3. Sage&Scarlet Says:

    So beautiful…you paint like my grandfather did in Germany. Lovely blog- please keep painting… Happy New Season!

  4. decorartuk Says:

    This one is incredible. Can’t add anything else… You should be very proud of yourself. K. x


    • Thank you. It is large and the bottles look kind of like a marching regiment, but I’m happy with the painting and technique generally.

      In your other comment you mentioned thet the bottle series has really evolved. I was thinking about that. I don’t know what impression I give here, but because I only started to seriously commit to painting after being so moved by the Elizabeth Blackadder exhibition in Edinburgh 1 1/2 years ago, some may think I’m new to painting.

      I’m not, I’ve been painting all my life. But only recently did I discover the desire to narrow down to that medium in general and oils in particular and stay with it. I’ve tried to do this in the past, but have always gotten stuck and stopped. I really hope I can follow through this time. Just for the record. cheers, S


  5. Reblogged this on outside authority and commented:
    Marvellous and inspiring painting and so much harder than you’d think when you have a go (see my botched attempts in next post). I can hear the bottles clinking against each other and the artist’s commentary is very interesting.


  6. […] I’m not proud of. But I will keep trying! Thanks to ArtCalling for inspiration. jobza we were talking about setting challenges, fancy joining me in this […]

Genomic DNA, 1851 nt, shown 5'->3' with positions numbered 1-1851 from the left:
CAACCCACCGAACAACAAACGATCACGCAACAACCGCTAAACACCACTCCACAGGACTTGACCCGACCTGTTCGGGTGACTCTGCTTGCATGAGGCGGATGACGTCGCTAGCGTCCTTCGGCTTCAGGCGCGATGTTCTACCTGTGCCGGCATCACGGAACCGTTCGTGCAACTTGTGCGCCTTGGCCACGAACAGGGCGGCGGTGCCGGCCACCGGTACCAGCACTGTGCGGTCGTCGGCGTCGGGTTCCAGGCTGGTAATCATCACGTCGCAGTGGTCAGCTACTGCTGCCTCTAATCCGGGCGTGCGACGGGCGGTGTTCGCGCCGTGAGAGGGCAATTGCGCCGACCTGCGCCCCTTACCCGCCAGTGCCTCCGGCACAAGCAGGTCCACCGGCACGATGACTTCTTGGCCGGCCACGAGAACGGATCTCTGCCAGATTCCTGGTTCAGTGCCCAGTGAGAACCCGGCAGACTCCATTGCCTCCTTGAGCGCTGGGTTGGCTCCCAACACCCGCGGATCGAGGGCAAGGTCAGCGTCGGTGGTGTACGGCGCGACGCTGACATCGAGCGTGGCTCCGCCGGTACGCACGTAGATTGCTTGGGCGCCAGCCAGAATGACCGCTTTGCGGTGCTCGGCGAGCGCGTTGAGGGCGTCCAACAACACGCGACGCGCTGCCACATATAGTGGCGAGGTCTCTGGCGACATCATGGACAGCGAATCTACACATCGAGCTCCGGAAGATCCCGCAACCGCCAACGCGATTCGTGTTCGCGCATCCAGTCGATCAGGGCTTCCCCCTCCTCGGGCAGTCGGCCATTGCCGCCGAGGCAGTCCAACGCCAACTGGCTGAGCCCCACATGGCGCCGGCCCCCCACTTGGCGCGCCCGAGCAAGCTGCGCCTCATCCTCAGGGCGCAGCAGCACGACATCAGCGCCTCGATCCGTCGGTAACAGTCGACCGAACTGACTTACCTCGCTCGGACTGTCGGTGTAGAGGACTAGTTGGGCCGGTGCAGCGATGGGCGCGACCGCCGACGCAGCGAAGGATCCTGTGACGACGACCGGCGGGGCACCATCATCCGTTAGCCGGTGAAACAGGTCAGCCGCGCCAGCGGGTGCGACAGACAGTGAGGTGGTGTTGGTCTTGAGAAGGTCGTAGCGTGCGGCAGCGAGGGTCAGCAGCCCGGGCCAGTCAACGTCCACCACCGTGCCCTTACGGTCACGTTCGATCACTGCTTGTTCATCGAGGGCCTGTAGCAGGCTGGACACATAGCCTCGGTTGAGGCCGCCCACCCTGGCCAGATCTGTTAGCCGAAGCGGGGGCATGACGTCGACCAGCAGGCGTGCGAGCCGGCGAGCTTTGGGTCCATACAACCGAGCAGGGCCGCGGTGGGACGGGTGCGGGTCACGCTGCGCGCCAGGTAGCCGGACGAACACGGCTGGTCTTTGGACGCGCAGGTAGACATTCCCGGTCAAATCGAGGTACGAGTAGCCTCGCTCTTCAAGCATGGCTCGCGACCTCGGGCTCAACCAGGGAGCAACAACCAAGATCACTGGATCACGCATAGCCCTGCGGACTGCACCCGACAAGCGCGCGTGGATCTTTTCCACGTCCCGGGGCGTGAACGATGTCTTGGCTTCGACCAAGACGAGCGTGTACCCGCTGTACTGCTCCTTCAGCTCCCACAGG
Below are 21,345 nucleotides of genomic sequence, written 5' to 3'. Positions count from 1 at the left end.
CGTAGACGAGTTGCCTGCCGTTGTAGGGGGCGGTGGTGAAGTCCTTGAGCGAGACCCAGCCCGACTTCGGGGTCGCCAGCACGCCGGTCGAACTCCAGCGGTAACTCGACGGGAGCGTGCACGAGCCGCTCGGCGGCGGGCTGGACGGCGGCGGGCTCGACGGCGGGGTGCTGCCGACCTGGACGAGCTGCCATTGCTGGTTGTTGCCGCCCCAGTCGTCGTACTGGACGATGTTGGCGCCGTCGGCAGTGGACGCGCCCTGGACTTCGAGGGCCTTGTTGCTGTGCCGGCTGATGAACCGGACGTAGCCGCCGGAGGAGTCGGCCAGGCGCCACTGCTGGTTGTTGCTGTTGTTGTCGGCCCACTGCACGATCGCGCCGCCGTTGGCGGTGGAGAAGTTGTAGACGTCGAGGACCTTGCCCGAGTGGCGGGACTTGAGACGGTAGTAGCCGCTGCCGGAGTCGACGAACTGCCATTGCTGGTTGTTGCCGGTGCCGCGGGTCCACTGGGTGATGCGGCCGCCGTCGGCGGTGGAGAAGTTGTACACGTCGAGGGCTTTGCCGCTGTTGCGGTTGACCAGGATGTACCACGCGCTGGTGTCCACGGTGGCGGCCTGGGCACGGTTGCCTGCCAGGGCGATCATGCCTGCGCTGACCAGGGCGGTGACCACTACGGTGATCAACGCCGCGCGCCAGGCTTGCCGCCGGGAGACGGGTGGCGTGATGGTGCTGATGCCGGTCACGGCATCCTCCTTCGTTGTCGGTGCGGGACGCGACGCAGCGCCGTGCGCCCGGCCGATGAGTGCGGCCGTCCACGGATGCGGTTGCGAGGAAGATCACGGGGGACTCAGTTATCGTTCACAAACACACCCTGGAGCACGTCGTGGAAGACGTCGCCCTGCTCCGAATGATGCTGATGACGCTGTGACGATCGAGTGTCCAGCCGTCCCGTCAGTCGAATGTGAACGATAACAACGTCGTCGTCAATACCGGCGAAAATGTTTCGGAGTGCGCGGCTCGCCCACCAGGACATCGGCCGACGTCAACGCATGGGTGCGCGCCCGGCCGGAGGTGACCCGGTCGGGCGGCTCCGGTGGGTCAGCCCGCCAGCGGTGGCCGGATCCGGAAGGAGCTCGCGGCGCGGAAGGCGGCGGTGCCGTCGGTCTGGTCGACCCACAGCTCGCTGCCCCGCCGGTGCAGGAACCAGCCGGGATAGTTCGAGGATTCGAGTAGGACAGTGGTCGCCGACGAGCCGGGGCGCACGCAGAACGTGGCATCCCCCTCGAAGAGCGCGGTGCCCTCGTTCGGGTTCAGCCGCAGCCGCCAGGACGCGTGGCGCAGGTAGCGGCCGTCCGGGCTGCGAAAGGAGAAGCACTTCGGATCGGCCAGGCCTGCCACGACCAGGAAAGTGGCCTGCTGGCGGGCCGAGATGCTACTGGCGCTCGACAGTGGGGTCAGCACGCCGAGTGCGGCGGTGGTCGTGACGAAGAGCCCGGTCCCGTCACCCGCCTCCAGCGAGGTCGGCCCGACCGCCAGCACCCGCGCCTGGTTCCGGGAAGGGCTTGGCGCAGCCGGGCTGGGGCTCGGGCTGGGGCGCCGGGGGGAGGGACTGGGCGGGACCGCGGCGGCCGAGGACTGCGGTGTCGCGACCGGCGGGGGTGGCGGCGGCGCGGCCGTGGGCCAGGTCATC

7. skavop Says:

    So I’m trying to figure out whether you work just from photographs, or whether you have the still life set up in front of you as well? The reason I wonder is that I find it impossible to see the full range of colour that the human eye is able to see, when I’m working just from photos. I also find that when I make up something like a background I can’t get it to work for me at all. You are terrific at doing glass effects – it’s a terribly difficult thing to do, as less is more when approaching glass, since it’s mostly transparent.


    • Hi Sheila thanks for commenting. I totally agree with you about the limitations of working from photographs. I kept the still life set up for the duration of the painting but I did have good photos to work from while the fruits dried up and changed color. And sometimes the photos helped me simplify details.
      I also am hopeless at making up backgrounds. One of my recent posts shows a rework of some lilies with a dull background. Using an example of an other artist’s work, I repainted parts of it in the style of that example and got new ideas about how to handle backgrounds. I think the key is in not thinking of them as separate but integrating them in every way (color, tone, rhythm of paint strokes) into the whole painting.
      I visited your site and I love, I LOVE the painting from your window. There is something so wide and generous about the tree and the whole space. The painting technique is so confident.
      I tackled painting glass because a friend’s photo inspired me to get back into painting again and it happened to be glass. I hope that my glass painting is more than ‘glass effects’ since I’d hate for it to be a gimmick, and am just as interested in the colour and composition as in the transparency. Thanks for your thoughts.

      • skavop Says:

        Yeah, it’s great to have the option to work from both, isn’t it? I don’t know how the old masters managed without cameras!